View Gerry Ritz Profile
That's the great thing about all of the markets we're in. The Europeans are looking for the high-end cuts. Of course, we eat those domestically as well. It has always been the second- and third-tier cuts that we've had a problem moving. Much of it was going as trim to the U.S. to be ground into hamburger. Now much of it is being diverted to the Pacific Rim—to Korea, Japan, China, and so on—for hot pot. They'll take many cuts that, as I said, were going down as hamburger trim for very little money and are now going as AA beef into the hot pot over there. It has made a difference of a couple of hundred dollars per animal. It's keeping everybody else honest when they're bidding on our animals.
We're paying a little more over the counter here than we ever did before, but still less than 12% of your disposable income is going to the food basket. Europeans pay in the 30% range and so on. It's still a good value when you look at the quality we have and the consistency.
We've done a number of cooking demonstrations throughout China. They just love our beef. They love the grain-fed part of it. I sat down in an interview with some agricultural magazines' writers when I was in Guangzhou, I think it was, the last time. We had done a cook for them on some steak, and they all tried it and just loved it. It's a better quality of beef. I was explaining to them that what they've been buying from the rest of the world—Australia, predominantly—is grass fed. These animals are 44 to 45 months old. I said it's hard to put on weight when you're eating salad all the time, and that's basically what grass-fed animals do.
Some hon. members: Oh, oh!
Hon. Gerry Ritz: No, that's no slam on vegetarians.
But when you top it up with good barley you get a sweeter meat, a better-marbled meat, and that's exactly what they're looking for.
They view short ribs as a luxury, and of course here nobody eats a lot of beef short rib, so there were tremendous opportunities to market a lot of that.
View Bob Zimmer Profile
Thank you, Minister, for coming before committee today.
I know you were up in Dawson Creek, up in my neck of the woods, in the B.C. Peace. Some of the farmers there talked about traceability. Initially it was looked at as a bit of boat anchor, something that they had to do. But the more they looked at it the more they realized it's a positive in terms of trade and it's definitely an advantage to Canadian producers. But also we noticed that you had announced that $7.5 million was being invested into that field. Could you speak to that amount of money and the positive that it really does bring?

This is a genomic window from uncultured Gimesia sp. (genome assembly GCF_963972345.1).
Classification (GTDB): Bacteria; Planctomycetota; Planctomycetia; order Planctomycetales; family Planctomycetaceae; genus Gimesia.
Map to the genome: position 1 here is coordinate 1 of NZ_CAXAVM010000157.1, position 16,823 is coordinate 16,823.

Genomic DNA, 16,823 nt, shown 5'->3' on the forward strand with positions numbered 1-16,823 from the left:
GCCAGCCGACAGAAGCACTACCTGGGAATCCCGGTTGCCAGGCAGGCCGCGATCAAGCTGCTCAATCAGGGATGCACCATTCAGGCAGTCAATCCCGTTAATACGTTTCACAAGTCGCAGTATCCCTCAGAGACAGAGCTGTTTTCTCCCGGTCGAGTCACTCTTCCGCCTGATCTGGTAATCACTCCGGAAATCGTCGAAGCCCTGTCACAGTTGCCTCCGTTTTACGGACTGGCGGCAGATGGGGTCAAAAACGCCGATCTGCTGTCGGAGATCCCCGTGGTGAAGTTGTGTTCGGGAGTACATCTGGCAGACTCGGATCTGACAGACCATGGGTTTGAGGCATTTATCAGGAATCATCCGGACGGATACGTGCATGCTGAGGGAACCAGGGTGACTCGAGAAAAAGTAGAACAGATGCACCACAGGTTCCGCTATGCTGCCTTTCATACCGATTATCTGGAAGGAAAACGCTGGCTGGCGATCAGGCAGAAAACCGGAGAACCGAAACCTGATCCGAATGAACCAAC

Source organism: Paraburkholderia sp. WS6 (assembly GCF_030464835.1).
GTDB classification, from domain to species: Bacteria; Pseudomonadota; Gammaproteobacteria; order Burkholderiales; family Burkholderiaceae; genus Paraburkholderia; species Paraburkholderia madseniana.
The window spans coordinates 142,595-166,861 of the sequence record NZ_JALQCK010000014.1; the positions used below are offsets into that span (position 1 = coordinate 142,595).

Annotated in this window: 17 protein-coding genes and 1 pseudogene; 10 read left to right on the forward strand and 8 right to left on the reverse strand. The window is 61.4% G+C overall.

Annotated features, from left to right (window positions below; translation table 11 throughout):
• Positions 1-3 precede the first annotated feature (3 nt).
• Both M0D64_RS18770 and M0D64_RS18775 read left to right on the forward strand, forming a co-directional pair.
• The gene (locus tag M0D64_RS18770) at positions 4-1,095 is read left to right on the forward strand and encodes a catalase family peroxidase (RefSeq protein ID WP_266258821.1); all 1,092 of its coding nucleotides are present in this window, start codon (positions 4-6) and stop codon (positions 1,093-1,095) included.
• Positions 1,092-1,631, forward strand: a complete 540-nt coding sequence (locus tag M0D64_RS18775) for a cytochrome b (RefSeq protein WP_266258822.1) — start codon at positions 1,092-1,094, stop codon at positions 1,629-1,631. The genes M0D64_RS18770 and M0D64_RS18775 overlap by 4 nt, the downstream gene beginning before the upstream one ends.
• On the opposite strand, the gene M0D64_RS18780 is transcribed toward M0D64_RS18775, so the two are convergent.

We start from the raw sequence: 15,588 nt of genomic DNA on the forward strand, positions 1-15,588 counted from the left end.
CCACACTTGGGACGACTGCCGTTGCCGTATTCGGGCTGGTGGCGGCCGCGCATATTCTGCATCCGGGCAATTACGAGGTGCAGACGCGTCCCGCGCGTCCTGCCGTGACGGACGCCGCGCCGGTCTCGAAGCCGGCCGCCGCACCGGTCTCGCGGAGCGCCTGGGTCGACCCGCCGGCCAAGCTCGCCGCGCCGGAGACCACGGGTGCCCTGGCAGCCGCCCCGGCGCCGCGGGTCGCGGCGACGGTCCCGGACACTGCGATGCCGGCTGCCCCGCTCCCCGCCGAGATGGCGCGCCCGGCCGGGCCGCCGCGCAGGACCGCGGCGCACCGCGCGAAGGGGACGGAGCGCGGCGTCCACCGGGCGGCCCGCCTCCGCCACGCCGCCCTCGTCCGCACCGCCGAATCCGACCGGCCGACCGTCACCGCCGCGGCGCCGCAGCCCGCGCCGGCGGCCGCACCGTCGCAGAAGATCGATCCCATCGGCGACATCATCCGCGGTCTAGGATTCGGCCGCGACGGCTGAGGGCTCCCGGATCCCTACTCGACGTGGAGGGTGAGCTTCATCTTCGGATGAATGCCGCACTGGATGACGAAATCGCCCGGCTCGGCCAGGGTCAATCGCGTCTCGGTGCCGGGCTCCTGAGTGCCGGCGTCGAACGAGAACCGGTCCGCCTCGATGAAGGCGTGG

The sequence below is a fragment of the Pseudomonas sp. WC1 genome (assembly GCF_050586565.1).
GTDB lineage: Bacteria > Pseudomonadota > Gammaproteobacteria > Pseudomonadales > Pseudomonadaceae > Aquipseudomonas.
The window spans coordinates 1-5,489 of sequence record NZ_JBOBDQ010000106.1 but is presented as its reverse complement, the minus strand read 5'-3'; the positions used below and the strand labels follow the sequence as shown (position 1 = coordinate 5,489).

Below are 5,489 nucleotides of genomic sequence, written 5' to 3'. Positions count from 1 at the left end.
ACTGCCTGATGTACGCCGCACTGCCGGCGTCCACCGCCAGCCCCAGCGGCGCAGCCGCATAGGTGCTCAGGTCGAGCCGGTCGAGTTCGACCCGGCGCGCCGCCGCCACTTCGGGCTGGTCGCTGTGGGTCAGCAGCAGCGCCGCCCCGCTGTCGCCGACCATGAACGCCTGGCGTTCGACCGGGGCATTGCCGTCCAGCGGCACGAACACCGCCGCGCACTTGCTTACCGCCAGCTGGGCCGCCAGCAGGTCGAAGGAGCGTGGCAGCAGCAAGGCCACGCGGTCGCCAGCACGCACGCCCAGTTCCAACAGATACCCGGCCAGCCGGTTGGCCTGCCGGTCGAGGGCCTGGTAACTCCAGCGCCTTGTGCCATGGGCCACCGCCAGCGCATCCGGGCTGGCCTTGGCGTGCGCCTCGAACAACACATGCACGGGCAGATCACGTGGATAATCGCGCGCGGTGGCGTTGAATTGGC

View Gerry Ritz Profile
That was the second investment when it comes to the Canadian cattle identification and we're going beyond that. It's all livestock now. This will build the capacity to put all the data together so that we actually have flow. Right now there's a separate system in Quebec, which is an excellent system. We've patterned the rest of the country on that, using that as an anchor. Now the data is being exchanged. As you know, cattle aren't born, raised, and slaughtered all in the same area. They move. They're very transient. So we're able to trace them now.
We have a growing recognition of the value of genomics throughout Canada so we have a good database when it comes to genomics. One of the major sectors, and I was just at Agribition this Monday, with buyers from all around the world. I know the stats for last year. I haven't seen them for this year yet because it's not over, but we had 800 representatives from 65 different countries at Agribition looking at genetics, every type of breed of livestock you could think of there. A lot of good contacts and sales were made. We continue to see genetics growing in demand in all the emerging markets like China as well as back to Europe. I mean, a lot of the initial cattle stocks, Hereford and Angus, came from Europe and were developed here with offshoots now to Simmental and Polled Hereford and all that and they're being bought back into Europe.
I met with a group from Great Britain at the show because they were buying Speckle Park, which of course is a breed of beef animal that was developed in my neck of the woods. They have a bit of a track record. They were coming back to renew some of their bulls and cows and continue to build that herd. The pool of resource here, when it comes to genomics and traceability.... Canada is now number one again, simply because of the work that we've done as a government working with industry. As you said, at first a lot of ranchers thought it's going to cost them $4 an animal so they weren't going to pay it. Now they look at it as a tool in order to continue to open up and access markets.
View LaVar Payne Profile
View LaVar Payne Profile
2014-11-27 11:57
I understand, Minister, that there's a new beef facility up around Calgary that is specifically targeting the European market. I wonder if you have any comments on that.
View Gerry Ritz Profile
It's targeting all markets around the world. As I've been saying to the livestock guys for years, we have to sell what our customer wants, not what we have. We have to learn to cut the beef. We have to learn how to package it, and so on, so it's prepped for their market. That's value-added.
We're shipping 16-ounce T-bone steaks into Japan. Those would feed a village, not just one person. They don't eat beef to the same extent we do, but there are so many more mouths to feed that of course that 16-ounce T-bone doesn't go very far.
View Pierre Lemieux Profile
Good, thank you very much.
Let me just shift gears a little; let me comment on food safety. My colleagues are probably aware that a recent third-party report indicated Canada had the best food safety system in the world, and then recent polling within Canada showed Canadians have extremely high confidence in our food safety systems here.